The elusive Baghdadi? ISIS leader rumored dead in airstrike

Abu Bakr al-Bahgdadi, leader of the self-proclaimed Islamic State (also known as ISIS, ISIL and Daesh) © Reuters
Multiple media outlets have reported that Abu Bakr Al-Baghdadi, leader of Islamic State (IS, formerly ISIS/ISIL), has been killed in a US coalition airstrike. However, the Pentagon and Iraqi military have declined to confirm the claim.

On Monday, the Turkish daily Yeni Safak reported that the self-styled “caliph” of Islamic State was killed in an airstrike on the Syrian city of Raqqa, citing the IS-affiliated Arabic news agency al-Amaq.

“Abu Bakr al-Baghdadi has been killed by coalition airstrikes on Raqqa on the fifth day of Ramadan,” said the statement, as quoted by Yeni Safak. The Muslim holy month began on June 6, meaning the strike would have happened on Saturday or Sunday.

Iraqi television network Al Sumariya reported that Baghdadi had been injured in a coalition air attack on an IS command post 40 miles (65 kilometers) west of the IS-held Iraqi city of Mosul. When asked for confirmation, however, Operation Inherent Resolve spokesman Colonel Chris Garver said he had “nothing to confirm this at this time.”

This would not be the first time Baghdadi has been reported dead or injured. Back in October of 2015, the US said an airstrike had wounded the elusive IS leader, and in December the Pentagon speculated that Baghdadi might have died.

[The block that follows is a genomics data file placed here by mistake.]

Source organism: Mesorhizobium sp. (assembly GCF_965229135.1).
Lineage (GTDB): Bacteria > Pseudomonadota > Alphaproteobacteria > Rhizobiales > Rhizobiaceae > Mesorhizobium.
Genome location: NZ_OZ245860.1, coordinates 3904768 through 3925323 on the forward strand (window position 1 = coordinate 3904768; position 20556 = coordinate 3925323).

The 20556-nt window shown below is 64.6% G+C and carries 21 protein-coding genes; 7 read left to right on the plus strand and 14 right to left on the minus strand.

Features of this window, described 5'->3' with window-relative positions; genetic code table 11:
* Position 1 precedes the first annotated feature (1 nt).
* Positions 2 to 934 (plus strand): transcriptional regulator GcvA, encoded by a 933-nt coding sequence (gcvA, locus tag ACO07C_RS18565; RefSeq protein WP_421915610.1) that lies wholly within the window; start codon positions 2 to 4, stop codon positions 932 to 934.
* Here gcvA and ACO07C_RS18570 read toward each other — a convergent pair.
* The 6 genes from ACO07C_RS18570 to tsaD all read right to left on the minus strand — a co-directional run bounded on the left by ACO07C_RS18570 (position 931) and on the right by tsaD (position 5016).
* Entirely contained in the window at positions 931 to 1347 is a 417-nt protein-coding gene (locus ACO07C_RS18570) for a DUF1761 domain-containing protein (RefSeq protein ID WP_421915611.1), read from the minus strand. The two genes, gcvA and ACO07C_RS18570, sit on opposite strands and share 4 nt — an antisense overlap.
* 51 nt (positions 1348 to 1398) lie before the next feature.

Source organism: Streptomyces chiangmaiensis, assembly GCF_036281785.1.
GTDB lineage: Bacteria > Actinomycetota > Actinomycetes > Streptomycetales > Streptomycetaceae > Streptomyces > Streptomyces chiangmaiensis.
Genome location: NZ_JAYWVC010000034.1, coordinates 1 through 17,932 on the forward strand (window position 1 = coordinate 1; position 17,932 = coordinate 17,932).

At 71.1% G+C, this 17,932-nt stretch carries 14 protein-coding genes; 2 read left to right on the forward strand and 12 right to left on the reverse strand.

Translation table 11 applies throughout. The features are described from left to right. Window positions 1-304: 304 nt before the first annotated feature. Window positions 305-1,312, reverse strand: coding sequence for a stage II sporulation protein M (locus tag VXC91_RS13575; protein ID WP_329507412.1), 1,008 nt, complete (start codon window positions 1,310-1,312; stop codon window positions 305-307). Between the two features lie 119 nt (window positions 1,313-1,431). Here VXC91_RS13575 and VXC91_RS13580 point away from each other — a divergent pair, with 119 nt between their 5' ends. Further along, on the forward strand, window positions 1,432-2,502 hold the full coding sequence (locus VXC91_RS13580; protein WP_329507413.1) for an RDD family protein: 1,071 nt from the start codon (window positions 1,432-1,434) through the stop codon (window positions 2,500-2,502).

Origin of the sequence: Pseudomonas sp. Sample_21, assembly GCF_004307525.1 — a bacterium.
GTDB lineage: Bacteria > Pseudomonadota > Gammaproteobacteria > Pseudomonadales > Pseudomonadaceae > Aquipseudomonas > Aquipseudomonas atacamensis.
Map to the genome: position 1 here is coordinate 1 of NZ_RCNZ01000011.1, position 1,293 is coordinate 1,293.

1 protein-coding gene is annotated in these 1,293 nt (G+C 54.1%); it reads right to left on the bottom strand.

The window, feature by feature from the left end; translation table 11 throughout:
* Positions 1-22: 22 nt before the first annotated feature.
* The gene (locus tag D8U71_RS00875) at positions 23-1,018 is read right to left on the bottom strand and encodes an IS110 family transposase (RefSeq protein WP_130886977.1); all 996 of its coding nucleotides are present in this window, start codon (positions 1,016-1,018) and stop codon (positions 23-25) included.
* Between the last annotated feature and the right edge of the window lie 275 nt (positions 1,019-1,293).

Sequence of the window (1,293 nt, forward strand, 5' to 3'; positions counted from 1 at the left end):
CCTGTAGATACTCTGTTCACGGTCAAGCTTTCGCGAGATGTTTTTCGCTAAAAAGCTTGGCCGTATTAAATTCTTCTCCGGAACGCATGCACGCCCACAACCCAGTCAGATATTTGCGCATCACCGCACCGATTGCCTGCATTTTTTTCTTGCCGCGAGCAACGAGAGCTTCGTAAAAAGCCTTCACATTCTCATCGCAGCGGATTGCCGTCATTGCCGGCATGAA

READ MORE: ISIS leader al-Baghdadi injured in Iraqi airstrike on terrorist convoy

On Monday, however, CNN reported that Baghdadi had traveled over the past six months, including on a trip to Mosul. The Islamic State leader has a $25 million US bounty on his head. 

Another rumor was being circulating on Monday suggesting that Baghdadi had been killed in a Syrian or Russian airstrike on Raqqa, which the US coalition would try to claim as its own. The Russian Defense Ministry has neither confirmed nor denied the reports either.

Multiple observers have argued that the latest report of Baghdadi’s death may have been digitally altered to appear as if it came from Al-Amaq, pointing to a lack of confirmation by the agency itself, or any other IS-affiliated media, for that matter.

The rumors may be part of a psychological and propaganda war against the terror group, as IS finds itself pressured on multiple fronts. While the Syrian Army supported by Russian airstrikes is advancing towards Raqqa, US-backed Kurdish and Arab fighters have surrounded IS at Manbij in northern Syria, while the Iraqi army and militias have attacked Fallujah and are moving on Mosul.